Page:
Stephen Clemente wants you to get into your kitchen and cook.
“Cook at home, experiment with flavor, just be active in the kitchen, it’s not always going to be pretty,” Clemente said inside his Olde Mistick Village store Semolina Pasta Shop.
The minimalist designed shop is full of pastas, sauces and oh yeah the smell of pasta cooking. It’s like walking into an Italian relative's or friends's house without the clutter, but with Clemente eagerly waiting to dish you up something flavorful.
“Everything in the shops you can try,” Clemente said. “I don’t want people to commit to something without trying it.”
Clemente opened his first shop Extra Virgin Olive Oil in January of 2012 with 10 different oils and vinegars.
Today, the shop has more than 40 different kinds and due to its popularity Clemente was able to open up Semolina Pasta Shop right next door.
“I opened up the shops as a homage to my grandmother,” Clemente said.
According to Clemente his grandmother who celebrated her 100th birthday in his stores always said an ounce of olive oil and ounce of vinegar a day for good health
The two stores work in concert with each other. The oils drive the pasta and while there are several staples visitors will always find in the stores most of them are seasonal. For instance the seasonal pumpkin olive oil makes the seasonal pumpkin fettuccine.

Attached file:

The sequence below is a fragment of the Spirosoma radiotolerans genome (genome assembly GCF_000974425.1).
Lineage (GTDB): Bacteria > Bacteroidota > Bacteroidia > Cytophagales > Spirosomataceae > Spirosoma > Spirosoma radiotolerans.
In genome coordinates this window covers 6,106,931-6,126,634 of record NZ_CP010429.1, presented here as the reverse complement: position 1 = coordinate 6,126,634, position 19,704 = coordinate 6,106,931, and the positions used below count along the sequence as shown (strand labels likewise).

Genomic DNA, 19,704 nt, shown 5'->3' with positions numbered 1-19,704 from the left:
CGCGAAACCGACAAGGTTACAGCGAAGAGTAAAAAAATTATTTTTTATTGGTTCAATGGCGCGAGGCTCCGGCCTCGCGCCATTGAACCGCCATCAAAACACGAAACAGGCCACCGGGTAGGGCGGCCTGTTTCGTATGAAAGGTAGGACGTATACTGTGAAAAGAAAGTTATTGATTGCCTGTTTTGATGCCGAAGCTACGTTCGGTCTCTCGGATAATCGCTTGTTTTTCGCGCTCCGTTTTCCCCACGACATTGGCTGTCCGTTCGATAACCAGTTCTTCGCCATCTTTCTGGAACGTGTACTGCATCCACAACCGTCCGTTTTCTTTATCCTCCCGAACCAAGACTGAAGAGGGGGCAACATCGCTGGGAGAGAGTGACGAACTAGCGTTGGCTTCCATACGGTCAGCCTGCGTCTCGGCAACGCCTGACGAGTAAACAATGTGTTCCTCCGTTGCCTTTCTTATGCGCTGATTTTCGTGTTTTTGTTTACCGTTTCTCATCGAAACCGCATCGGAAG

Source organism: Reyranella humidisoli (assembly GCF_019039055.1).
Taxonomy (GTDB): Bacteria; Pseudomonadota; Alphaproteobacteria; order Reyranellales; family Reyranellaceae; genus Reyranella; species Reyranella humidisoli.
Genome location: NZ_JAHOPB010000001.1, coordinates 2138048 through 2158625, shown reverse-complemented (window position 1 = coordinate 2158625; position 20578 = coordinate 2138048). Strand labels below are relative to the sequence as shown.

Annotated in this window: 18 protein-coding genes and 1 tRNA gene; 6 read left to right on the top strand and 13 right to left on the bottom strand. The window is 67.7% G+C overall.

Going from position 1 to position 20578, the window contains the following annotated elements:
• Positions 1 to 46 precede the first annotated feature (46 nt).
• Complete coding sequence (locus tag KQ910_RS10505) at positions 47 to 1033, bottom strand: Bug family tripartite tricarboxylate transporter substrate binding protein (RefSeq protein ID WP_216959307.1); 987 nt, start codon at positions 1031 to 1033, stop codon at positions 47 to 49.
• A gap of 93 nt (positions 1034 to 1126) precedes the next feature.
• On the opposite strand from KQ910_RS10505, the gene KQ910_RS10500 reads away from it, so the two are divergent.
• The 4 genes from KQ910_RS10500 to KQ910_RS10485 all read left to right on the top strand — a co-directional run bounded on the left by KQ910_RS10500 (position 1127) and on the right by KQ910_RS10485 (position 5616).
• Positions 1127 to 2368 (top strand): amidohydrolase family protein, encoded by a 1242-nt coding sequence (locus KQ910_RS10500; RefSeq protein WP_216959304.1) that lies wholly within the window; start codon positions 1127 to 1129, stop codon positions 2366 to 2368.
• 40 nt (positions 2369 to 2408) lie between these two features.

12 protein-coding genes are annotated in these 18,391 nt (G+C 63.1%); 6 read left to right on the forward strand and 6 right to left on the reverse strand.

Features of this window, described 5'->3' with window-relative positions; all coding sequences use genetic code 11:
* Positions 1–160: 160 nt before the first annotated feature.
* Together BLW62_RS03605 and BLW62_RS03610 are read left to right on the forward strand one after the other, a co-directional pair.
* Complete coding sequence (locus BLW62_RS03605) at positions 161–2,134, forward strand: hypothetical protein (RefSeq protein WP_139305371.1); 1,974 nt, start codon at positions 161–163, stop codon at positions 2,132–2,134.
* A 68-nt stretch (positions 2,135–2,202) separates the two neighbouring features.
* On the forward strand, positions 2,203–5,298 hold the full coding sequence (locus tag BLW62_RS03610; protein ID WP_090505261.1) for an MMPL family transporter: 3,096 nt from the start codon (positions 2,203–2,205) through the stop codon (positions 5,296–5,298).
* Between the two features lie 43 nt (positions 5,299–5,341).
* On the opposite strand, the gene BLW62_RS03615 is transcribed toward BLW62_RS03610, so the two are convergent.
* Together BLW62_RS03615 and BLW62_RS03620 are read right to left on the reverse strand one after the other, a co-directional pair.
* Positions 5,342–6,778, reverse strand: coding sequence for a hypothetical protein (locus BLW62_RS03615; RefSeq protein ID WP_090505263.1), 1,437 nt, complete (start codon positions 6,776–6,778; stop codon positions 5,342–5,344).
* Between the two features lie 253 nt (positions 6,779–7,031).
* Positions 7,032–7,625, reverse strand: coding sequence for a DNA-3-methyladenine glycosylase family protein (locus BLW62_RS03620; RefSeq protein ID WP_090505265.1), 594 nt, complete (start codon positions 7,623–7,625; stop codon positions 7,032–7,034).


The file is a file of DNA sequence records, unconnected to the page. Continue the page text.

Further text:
But Clemente didn’t open up the store to be a tourist attraction, but rather to get people to cook.
“We spend a lot of time talking about food and the goal is for to get people to take that home,” Clemente said.
It wasn’t that long ago though that Clemente wasn’t talking about food but dreaming of being a college president. That was his goal up until a few years ago anyways. Clemente comes from corporate America where he ran a publishing company in New Jersey. He started there as part of a mergers and acquisitions job. In December of 2010 he decided to leave that world and in a way he found his way home.
The stores are a celebration of his family especially his grandmother and the cooking skills she taught him. And the location in the Olde Mistick Village is a return to his childhood.
“I grew up in New Haven and we would come to the aquarium and then walk over to the village where I’d feed the ducks,” Clemente said with a smile.
The location he said was perfect for his stores as he didn’t want a mall but wanted a place where people could stroll around and be relaxed.
After a busy 2012, Clemente has big goals for 2013 with plans for another shop and hopes to begin teaching cooking classes at his stores.